"We’ve always encouraged people to let us do a sentinel event analysis on the near misses, to reach for the low hanging fruit in addition to the situations where the sentinel event is obvious. There’s a lot we can learn from those near misses," Martin says. "Well, our phone never rang. When we asked why, they said it takes too long and it was too long before any improvements were implemented."

So M.D. Anderson organized what it calls the Rapid Response RCA. Under this plan, anyone can call Martin’s office and report a near miss, or even a situation that just has the potential for leading to a sentinel event, and Martin promises that quality improvement and risk management staff will respond within one hour.

"We’ll get there within the hour, and then we’ll do a one-hour root-cause analysis, a quick version of what we normally do," she says. "We promise we’ll be there right away so people don’t have to wait around and take a lot of time out of their day. That was a big deterrent. And it’s also good for us because we get good information right after the event or while the thought is still fresh in people’s minds."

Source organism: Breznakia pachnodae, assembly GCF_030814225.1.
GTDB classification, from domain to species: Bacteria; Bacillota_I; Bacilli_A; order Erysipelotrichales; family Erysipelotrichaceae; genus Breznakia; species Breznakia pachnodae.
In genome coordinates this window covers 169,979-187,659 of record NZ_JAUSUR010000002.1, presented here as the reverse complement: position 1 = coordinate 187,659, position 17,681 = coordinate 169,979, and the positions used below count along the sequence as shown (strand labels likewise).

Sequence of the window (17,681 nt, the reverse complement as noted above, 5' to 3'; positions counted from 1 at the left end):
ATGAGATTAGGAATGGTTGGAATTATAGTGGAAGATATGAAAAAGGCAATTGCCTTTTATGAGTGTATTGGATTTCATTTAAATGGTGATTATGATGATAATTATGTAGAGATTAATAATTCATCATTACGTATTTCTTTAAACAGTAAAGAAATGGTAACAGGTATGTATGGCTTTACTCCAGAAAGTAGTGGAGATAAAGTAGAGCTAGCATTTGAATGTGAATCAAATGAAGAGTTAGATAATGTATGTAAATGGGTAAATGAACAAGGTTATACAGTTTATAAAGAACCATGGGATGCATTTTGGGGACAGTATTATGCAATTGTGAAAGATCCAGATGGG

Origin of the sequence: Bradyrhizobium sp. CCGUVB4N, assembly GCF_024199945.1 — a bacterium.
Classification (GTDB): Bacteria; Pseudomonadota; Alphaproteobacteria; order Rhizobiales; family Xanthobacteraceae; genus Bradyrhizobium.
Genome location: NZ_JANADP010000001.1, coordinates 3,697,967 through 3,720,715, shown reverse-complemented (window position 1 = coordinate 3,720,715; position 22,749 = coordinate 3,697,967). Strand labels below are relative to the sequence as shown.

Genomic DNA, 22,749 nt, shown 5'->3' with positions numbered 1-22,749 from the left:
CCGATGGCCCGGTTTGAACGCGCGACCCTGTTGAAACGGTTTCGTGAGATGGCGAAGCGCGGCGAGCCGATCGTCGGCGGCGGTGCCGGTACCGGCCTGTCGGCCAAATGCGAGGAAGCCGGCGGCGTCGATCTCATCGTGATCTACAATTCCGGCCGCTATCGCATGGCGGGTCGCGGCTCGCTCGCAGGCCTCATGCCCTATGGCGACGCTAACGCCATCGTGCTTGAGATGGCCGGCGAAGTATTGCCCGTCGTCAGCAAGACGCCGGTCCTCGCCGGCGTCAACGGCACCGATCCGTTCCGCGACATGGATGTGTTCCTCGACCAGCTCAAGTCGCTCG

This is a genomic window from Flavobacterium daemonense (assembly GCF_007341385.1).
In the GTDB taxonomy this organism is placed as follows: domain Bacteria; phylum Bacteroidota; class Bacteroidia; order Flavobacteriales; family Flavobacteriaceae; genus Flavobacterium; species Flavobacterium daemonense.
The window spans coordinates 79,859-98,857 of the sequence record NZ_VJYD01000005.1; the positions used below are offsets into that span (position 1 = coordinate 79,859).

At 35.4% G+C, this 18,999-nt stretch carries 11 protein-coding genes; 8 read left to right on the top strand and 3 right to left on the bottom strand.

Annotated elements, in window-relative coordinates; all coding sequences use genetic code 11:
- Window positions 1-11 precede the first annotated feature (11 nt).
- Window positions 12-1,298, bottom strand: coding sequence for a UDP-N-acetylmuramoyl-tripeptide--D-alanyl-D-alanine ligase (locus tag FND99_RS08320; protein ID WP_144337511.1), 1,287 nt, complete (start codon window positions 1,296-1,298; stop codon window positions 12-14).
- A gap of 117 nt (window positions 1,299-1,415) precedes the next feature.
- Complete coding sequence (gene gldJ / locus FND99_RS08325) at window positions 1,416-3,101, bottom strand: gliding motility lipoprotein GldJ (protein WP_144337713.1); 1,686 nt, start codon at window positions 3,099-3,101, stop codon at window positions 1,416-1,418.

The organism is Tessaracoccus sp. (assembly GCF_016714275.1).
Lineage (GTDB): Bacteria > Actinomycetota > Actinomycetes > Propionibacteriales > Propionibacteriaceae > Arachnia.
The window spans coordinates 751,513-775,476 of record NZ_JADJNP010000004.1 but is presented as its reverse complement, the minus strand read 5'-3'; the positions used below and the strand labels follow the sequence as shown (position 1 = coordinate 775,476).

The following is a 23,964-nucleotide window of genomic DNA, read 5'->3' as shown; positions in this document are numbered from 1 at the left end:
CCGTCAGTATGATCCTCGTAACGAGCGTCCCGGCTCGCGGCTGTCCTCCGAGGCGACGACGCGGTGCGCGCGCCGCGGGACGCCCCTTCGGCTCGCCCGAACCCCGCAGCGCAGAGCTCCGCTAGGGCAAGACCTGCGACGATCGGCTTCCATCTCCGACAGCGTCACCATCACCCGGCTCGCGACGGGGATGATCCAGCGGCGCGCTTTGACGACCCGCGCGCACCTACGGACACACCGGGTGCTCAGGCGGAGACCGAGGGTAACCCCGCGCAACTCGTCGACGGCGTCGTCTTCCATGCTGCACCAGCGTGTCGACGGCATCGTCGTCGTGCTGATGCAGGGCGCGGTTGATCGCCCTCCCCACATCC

One-hour analysis can yield quick solutions

The one-hour analysis might lead to a complete, full-scale RCA if necessary. And if the incident qualifies as a sentinel event, the rapid response might be only the first step in a complete sentinel event response. But Martin says the rapid response is used for many situations that never would have been reported because they didn’t reach the level of a sentinel event. Recent examples include a unit that missed necessary blood draws twice in one month, and clinicians who complained that the arrangement of telephones made it difficult to receive calls during rounds.

"People see the rapid response almost as a problem-solving opportunity and that’s good because everyone benefits," she says. "We get to head off problems that could snowball into something serious and they can solve a problem that’s been bothering them. It’s good when we get there right away, after people spent the morning complaining or worrying about something and decided to call us. It’s still on their minds and we get a clear understanding."